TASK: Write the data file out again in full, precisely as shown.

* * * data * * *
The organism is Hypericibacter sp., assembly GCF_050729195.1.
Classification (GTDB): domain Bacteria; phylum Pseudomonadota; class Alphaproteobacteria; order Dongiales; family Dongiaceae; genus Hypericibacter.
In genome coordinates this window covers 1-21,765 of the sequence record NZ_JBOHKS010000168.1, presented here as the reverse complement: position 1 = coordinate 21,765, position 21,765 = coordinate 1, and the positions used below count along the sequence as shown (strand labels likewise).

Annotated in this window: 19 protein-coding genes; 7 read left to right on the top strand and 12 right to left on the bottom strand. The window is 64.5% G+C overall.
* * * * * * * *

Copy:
The organism is Hypericibacter sp., assembly GCF_050729195.1.
Classification (GTDB): domain Bacteria; phylum Pseudomonadota; class Alphaproteobacteria; order Dongiales; family Dongiaceae; genus Hypericibacter.
In genome coordinates this window covers 1-21,765 of the sequence record NZ_JBOHKS010000168.1, presented here as the reverse complement: position 1 = coordinate 21,765, position 21,765 = coordinate 1, and the positions used below count along the sequence as shown (strand labels likewise).

Annotated in this window: 19 protein-coding genes; 7 read left to right on the top strand and 12 right to left on the bottom strand. The window is 64.5% G+C overall.